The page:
15. Chesson P (2000) Mechanisms of maintenance of species diversity. Annu Rev Ecol Syst. https://doi.org/10.1146/annurev.ecolsys.31.1.343

  16. Chin L, Chung A, Clarke C (2014) Interspecific variation in prey capture behavior by co-occurring Nepenthes pitcher plants: evidence for resource partitioning or sampling-scheme artifacts? Plant Signal Behav 9:1–16

  17. Clarke CM (1997) Nepenthes of Borneo. Natural History Publications (Borneo), Kota Kinabalu

  18. Core Team R (2017) R: A language and environment for statistical computing. R Foundation for Statistical Computing, Vienna

  19. Di Giusto B, Grosbois V, Fargeas E, Marshall DJ, Gaume L (2008) Contribution of pitcher fragrance and fluid viscosity to high prey diversity in a Nepenthes carnivorous plant from Borneo. J Biosci 33:121–136

  20. Di Giusto B, Bessière JM, Guéroult M, Lim LBL, Marshall DJ, Hossaert-McKey M, Gaume L (2010) Flower-scent mimicry masks a deadly trap in the carnivorous plant Nepenthes rafflesiana. J Ecol 98:845–856. https://doi.org/10.1111/j.1365-2745.2010.01665.x

  21. Ellison AM, Gotelli NJ (2003) Evolutionary ecology of carnivorous plants. Trends Ecol Evol 16:623–629. https://doi.org/10.1016/S0169-5347(01)02269-8

  22. Gaume L, Bazile V, Huguin M, Bonhomme V (2016) Different pitcher shapes and trapping syndromes explain resource partitioning in Nepenthes species. Ecol Evol. https://doi.org/10.1002/ece3.1920

  23. Gause GF (1934) The Struggle for existence. Williams and Wilkins, Baltimore

  24. Gotelli NJ, Graves GR (1996) Null models in ecology. Smithsonian Institution Press, Washington

  25. Gotelli NJ, Hart EM, Ellison AM (2015) EcoSimR: null model analysis for ecological data. Zenodo. https://doi.org/10.5281/zenodo.16636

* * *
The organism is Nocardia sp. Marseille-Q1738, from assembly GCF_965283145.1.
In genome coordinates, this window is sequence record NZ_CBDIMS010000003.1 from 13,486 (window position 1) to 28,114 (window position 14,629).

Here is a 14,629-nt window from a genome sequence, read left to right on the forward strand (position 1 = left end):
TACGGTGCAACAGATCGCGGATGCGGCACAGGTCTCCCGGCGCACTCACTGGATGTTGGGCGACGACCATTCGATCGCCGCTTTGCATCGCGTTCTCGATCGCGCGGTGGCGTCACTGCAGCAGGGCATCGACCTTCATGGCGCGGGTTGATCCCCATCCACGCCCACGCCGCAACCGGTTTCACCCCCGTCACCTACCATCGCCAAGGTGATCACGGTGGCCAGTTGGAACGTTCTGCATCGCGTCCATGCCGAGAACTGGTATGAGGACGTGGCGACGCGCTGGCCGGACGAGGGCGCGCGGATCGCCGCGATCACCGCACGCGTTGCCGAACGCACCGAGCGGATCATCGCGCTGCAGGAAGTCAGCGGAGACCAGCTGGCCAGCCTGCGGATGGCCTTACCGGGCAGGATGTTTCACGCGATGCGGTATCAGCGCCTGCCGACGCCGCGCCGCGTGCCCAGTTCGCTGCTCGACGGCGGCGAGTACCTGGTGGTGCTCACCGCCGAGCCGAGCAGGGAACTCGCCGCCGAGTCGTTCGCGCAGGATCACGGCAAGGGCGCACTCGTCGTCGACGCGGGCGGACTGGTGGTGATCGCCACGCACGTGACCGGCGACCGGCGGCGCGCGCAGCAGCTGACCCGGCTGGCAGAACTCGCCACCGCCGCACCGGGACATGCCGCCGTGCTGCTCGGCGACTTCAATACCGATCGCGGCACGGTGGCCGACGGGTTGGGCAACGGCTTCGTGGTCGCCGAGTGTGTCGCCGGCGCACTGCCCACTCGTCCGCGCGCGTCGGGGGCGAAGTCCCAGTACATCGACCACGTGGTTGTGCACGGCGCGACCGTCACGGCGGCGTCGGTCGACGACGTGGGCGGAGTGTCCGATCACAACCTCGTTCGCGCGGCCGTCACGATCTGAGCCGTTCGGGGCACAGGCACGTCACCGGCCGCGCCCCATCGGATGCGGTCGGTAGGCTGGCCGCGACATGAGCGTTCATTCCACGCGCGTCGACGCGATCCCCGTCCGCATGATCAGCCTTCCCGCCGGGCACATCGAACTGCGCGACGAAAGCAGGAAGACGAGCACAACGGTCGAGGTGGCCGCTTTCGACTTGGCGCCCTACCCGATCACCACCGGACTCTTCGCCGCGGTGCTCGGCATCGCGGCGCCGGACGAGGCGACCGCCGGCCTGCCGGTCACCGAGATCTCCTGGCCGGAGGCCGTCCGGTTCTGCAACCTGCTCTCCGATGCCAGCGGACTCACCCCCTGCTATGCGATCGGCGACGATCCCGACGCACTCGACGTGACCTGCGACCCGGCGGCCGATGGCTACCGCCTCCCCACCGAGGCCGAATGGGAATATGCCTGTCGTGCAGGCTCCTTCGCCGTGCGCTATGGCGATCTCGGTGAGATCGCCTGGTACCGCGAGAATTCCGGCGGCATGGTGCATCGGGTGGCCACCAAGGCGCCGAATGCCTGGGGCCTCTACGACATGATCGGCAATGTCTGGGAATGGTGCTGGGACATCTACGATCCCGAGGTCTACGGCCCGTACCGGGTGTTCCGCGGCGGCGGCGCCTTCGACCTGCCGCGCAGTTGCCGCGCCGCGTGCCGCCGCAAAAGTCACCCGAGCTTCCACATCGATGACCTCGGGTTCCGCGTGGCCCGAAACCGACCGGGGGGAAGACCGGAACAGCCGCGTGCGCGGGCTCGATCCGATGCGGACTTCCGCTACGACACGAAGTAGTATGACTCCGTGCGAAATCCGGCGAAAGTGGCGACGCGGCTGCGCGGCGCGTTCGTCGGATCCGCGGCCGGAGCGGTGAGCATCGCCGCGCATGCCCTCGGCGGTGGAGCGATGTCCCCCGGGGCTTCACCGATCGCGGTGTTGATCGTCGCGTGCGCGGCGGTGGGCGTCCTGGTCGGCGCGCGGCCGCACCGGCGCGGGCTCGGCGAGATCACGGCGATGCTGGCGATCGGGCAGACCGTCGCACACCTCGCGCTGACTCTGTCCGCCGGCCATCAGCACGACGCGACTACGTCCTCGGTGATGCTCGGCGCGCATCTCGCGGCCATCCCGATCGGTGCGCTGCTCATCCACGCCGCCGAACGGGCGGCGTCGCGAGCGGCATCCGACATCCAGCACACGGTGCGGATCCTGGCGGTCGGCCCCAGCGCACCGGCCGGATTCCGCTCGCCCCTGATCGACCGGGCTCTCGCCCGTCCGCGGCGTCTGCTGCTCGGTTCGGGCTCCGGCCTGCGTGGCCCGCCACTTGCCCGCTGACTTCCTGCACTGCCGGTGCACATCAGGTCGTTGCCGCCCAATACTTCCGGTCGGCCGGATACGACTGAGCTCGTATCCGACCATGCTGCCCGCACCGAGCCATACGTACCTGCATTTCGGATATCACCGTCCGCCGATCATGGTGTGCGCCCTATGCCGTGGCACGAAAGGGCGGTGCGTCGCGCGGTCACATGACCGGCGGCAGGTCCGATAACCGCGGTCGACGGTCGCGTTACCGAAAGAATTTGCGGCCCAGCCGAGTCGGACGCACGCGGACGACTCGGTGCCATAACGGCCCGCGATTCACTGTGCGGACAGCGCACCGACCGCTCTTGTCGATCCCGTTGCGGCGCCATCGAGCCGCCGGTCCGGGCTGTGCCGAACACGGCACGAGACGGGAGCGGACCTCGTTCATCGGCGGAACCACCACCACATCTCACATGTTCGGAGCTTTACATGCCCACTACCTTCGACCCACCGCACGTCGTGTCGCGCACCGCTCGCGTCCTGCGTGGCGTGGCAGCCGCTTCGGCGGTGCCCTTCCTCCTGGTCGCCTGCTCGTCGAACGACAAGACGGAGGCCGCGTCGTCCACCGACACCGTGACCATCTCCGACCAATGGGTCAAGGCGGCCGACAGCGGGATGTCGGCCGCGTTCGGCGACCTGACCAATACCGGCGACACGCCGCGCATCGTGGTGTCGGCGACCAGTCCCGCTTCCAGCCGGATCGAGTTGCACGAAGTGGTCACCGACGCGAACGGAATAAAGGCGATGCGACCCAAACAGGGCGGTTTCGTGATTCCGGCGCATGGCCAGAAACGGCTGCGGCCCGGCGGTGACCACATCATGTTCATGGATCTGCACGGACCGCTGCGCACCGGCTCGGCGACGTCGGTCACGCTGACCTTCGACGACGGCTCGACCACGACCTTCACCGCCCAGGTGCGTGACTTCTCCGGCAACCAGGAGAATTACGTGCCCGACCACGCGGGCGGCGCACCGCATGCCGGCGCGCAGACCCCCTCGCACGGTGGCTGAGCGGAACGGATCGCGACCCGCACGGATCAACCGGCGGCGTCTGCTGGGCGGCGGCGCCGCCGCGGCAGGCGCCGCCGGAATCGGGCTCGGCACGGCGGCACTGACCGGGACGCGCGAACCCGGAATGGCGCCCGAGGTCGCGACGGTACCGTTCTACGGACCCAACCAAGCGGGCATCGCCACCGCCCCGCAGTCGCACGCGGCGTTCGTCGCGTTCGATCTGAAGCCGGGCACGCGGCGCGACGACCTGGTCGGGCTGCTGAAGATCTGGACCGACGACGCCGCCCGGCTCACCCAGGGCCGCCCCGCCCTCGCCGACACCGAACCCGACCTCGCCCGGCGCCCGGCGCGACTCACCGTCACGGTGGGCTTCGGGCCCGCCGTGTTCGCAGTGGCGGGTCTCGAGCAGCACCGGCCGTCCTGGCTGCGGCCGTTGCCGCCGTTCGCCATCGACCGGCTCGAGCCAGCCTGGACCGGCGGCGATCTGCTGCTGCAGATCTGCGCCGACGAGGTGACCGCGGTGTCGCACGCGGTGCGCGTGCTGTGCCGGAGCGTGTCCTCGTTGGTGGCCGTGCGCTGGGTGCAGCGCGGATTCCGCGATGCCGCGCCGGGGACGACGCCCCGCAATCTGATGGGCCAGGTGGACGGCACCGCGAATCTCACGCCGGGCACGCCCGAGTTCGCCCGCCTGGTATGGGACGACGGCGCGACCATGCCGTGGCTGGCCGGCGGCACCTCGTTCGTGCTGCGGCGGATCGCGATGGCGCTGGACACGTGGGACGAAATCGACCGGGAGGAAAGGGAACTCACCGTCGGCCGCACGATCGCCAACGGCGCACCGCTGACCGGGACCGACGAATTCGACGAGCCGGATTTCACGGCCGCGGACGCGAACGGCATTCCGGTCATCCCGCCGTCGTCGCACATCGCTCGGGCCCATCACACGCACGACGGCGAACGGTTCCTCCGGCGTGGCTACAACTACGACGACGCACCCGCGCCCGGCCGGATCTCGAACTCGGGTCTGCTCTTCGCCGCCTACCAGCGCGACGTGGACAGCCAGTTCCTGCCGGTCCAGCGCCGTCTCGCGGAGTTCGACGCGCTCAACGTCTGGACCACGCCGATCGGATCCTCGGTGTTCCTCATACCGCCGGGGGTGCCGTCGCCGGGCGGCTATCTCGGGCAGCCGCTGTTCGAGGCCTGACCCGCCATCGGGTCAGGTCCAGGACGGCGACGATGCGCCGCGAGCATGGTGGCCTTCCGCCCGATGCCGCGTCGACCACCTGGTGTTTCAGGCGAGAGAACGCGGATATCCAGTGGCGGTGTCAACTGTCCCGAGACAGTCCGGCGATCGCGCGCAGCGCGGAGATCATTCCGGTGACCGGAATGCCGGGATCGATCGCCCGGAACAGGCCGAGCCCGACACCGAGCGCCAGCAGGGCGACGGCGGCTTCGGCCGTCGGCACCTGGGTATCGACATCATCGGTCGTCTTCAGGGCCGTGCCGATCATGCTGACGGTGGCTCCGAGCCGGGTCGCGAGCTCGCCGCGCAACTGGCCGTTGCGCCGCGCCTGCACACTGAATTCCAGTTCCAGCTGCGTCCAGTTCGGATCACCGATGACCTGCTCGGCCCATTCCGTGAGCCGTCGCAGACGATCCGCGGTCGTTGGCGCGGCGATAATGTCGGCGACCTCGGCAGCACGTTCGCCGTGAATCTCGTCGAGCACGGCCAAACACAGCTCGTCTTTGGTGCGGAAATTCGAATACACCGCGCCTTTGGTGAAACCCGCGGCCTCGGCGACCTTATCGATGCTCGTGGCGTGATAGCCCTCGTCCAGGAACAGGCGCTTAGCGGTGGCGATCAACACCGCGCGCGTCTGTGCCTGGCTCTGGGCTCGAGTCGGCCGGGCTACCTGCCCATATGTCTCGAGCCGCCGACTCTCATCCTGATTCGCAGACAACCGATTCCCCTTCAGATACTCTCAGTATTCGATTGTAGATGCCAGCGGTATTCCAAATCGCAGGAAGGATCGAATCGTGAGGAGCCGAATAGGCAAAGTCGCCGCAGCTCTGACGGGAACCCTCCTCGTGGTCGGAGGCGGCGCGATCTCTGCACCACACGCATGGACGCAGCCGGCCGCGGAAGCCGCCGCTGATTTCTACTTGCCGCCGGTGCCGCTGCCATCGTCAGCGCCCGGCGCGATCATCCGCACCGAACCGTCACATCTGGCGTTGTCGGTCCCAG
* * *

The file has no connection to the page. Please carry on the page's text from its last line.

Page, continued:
26. Goulet H, Huber JT (eds) (1993) Hymenoptera of the world: an identification guide to families. Agriculture Canada Publication

  27. Hui FKC (2016) Boral—Bayesian Ordination and Regression analysis of multivariate abundance data in R. Methods Ecol Evol 7:744–750. https://doi.org/10.1111/2041-210X.12514

  28. Hutchinson GE (1957) Concluding remarks. Cold spring harbor symposia on quantitative biology., pp 415–427

  29. Joel DM (1988) Mimicry and mutualism in carnivorous pitcher plants (Sarraceniaceae, Nepenthaceae, Cephalotaceae, Bromeliaceae). Biol J Linn Soc 35:185–197. https://doi.org/10.1111/j.1095-8312.1988.tb00465.x

  30. Marshall SA (2012) Flies: the natural history and diversity of diptera. In: Firefly books

  31. Mazerolle MJ (2016) AICcmodavg: model selection and multimodel inference based on (Q)AIC(c). R package version 2.1-0. https://cran.r-project.org/package=AICcmodavg

  32. McPherson S (2009) Pitcher plants of the old world (2 vols.). In: Redfern Natural History Productions. Poole, Dorset

  33. Montaña CG, Winemiller KO (2013) Evolutionary convergence in Neotropical cichlids and Nearctic centrarchids: evidence from morphology, diet, and stable isotope analysis. Biol J Linn Soc 109:146–164. https://doi.org/10.1111/bij.12021

  34. Moran A (1996) Pitcher dimorphism, prey composition and the mechanisms of prey attraction in the pitcher plant Nepenthes rafflesiana in Borneo. J Ecol 84:515–525

  35. Moran J, Booth W, Charles J (1999) Aspects of pitcher morphology and spectral characteristics of six Bornean Nepenthes pitcher plant species: implications for prey capture. Ann Bot 83:521–528. https://doi.org/10.1006/anbo.1999.0857

  36. Moran J, Clarke C, Hawkins B (2003) From carnivore to detritivore? Isotopic evidence for leaf litter utilization by the tropical pitcher plant Nepenthes ampullaria. Int J Plant Sci 164:635–639

  37. Oksanen J, Blanchet FG, Friendly M, Kindt R, Legendre P, McGlinn D, Minchin PR, O’Hara RB, Simpson GL, Solymos P, Stevens MHH, Szoecs E, Agner H (2016) vegan: Community ecology package. R package version 2.4-1. https://CRAN.R-project.org/package=vegan

  38. Ovaskainen O, Abrego N, Halme P, Dunson D (2016) Using latent variable models to identify large networks of species-to-species associations at different spatial scales. Methods Ecol Evol 7:549–555. https://doi.org/10.1111/2041-210X.12501

  39. Pavlovič A, Saganová M (2015) A novel insight into the cost-benefit model for the evolution of botanical carnivory. Ann Bot 115:1075–1092. https://doi.org/10.1093/aob/mcv050